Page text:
The Twin Metals mine would also contribute to the climate crisis

Jul 29, 2021
Jeremy Drucker

Today the Minnesota Reformer published a commentary by Save the Boundary Waters national chair and Ely resident Becky Rom on how the Twin Metals mine would exacerbate the climate crisis. Mines are energy hungry, with each requiring as much power as the entire city of Minneapolis, and a Twin Metals mine would be no different. According to MinnPost, 74 percent of Minnesota Power’s electricity is sold to six taconite mines and four paper and pulp mills. Twin Metals estimates it will generate 1.723 billion pounds of climate pollution each year and Twin Metals boosters like the rightwing Center for the American Experiment are pushing for coal generated electricity to power the mine. Compounding the damage such an enterprise would cost, the construction of the mine would destroy thousands of acres of boreal forest necessary to soak up CO2 and provide critical habitat for climate resilience. 


From the piece:

In addition to advocating the continued operation of the coal-fired plant, the [Center for the American Experiment] offers as one of its reasons the plant’s potential to supply electricity to a sulfide-ore copper mine that Chilean mining conglomerate Antofagasta/Twin Metals seeks to build in the Superior National Forest, upstream and on the edge of the Boundary Waters Canoe Area Wilderness.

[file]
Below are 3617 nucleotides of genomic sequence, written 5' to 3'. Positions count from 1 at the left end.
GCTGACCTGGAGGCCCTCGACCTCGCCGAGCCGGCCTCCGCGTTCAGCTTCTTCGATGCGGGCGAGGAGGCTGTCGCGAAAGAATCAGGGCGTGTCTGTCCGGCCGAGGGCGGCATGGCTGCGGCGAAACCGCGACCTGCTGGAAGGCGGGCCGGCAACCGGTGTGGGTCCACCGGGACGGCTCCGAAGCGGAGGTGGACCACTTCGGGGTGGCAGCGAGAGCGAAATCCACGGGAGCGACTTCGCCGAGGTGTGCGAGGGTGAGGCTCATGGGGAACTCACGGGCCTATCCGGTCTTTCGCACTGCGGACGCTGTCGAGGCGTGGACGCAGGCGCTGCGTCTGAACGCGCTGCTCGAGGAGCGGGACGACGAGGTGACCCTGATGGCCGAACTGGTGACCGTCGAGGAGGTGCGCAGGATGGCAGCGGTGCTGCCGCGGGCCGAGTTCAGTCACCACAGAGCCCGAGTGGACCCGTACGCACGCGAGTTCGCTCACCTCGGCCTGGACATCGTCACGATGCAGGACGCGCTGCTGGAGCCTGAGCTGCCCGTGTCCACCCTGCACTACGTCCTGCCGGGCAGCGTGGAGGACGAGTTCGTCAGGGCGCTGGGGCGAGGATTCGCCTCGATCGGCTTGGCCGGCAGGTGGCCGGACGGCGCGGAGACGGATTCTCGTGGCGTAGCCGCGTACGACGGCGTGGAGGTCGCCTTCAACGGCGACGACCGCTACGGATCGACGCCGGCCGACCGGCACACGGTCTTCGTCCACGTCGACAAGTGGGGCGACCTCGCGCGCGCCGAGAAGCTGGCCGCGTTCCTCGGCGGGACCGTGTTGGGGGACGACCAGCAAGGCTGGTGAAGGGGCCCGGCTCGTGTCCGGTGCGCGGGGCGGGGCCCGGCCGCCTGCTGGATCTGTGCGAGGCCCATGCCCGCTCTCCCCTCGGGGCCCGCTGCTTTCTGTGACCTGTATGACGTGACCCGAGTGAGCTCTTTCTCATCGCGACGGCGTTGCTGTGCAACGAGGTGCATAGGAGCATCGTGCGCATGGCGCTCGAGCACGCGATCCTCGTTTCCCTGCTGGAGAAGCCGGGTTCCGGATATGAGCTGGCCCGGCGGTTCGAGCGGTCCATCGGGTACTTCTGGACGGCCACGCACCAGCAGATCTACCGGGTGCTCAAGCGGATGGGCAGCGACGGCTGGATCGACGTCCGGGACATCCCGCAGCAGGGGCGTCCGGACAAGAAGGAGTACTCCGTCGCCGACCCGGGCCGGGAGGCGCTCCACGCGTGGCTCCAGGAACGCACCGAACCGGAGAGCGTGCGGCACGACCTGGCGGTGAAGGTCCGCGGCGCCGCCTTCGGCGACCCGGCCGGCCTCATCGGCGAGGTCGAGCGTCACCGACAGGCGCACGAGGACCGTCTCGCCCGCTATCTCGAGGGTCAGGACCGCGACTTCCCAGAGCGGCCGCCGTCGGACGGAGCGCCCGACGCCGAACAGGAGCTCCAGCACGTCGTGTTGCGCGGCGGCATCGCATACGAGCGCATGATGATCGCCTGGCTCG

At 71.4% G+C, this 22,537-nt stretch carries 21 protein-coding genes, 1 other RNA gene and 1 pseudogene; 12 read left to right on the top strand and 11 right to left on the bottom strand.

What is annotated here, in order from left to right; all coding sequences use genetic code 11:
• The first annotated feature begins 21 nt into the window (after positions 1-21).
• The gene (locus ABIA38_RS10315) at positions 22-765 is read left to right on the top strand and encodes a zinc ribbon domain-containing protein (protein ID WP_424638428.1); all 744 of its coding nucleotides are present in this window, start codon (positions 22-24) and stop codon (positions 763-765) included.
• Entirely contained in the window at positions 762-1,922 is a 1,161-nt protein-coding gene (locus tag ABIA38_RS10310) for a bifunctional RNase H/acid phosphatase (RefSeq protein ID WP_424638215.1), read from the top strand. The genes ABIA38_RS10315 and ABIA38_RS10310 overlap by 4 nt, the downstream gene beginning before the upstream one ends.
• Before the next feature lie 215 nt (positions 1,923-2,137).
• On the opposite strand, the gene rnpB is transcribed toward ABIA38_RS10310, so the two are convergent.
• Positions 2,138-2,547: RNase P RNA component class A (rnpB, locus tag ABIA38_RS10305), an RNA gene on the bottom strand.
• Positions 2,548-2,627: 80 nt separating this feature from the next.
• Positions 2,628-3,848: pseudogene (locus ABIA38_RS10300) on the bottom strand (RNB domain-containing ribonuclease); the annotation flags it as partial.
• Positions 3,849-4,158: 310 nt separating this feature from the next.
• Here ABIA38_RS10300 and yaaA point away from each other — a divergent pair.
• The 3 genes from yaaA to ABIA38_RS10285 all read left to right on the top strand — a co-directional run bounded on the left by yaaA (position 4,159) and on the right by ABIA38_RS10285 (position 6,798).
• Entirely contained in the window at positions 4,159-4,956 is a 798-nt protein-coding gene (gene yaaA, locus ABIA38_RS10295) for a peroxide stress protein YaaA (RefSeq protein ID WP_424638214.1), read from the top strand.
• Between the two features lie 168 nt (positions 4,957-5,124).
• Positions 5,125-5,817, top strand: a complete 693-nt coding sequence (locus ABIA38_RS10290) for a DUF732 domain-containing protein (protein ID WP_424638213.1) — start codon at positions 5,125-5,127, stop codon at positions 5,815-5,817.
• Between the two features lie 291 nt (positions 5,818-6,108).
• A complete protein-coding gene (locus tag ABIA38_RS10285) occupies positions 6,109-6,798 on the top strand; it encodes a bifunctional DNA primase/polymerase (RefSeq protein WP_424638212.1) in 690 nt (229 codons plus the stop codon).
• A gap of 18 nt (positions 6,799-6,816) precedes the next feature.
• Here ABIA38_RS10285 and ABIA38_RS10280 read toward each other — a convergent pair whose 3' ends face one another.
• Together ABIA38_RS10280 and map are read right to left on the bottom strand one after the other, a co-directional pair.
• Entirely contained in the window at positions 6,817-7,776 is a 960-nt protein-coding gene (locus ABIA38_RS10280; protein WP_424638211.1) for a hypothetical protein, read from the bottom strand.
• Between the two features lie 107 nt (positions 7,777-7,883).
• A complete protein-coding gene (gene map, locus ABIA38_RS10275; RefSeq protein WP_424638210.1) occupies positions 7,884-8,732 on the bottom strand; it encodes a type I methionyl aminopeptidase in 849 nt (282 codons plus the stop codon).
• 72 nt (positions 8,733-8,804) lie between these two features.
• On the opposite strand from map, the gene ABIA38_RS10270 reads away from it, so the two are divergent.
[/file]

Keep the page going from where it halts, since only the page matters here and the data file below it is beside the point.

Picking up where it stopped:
Based on the mining company’s government filing, this energy-hungry mine would cause greenhouse gas emissions from electricity generation of 1.723 billion pounds of carbon dioxide per year. 

Sequestering that amount of carbon in nature over the period of a year would require on average 640,000 acres of U.S. forest.

Building the mine that Twin Metals proposes — processing plant, mine access shafts, ventilation stacks, roads, pipeline and power line corridors, waste rock and tailings piles — would destroy thousands of acres of carbon-sequestering forest and wetlands. 

A federal government report prepared for Congress concludes that boreal forest — the kind of forest that a Twin Metals mine would destroy — stores dramatically more carbon in its vegetation and soils than any other kind of terrestrial ecosystem. The amount is nearly twice as much per acre as in a tropical rainforest. Thus the destruction of thousands of acres of boreal forest landscape would be a huge step backward in greenhouse gas reduction. 

Moreover, the Superior National Forest land that Twin Metals seeks to despoil is not just any boreal forest. Scientific modeling by two major conservation organizations — The Nature Conservancy and The Wilderness Society — identifies the Quetico-Superior region, including the Boundary Waters Canoe Area Wilderness and its watershed in the Superior National Forest, as some of the most important land in North America to help ward off the worst of the climate crisis.

This land is vital not only because of its function as a carbon sink, but also because it contains linked wildlife habitat and migration corridors of incalculable value.  

If we want to have a world that is survivable for humans and our fellow creatures, we must soundly reject the kind of thinking exemplified by the Center of the American Experiment’s deadly embrace of coal-generated power and environmental destruction.

You can read the full piece here.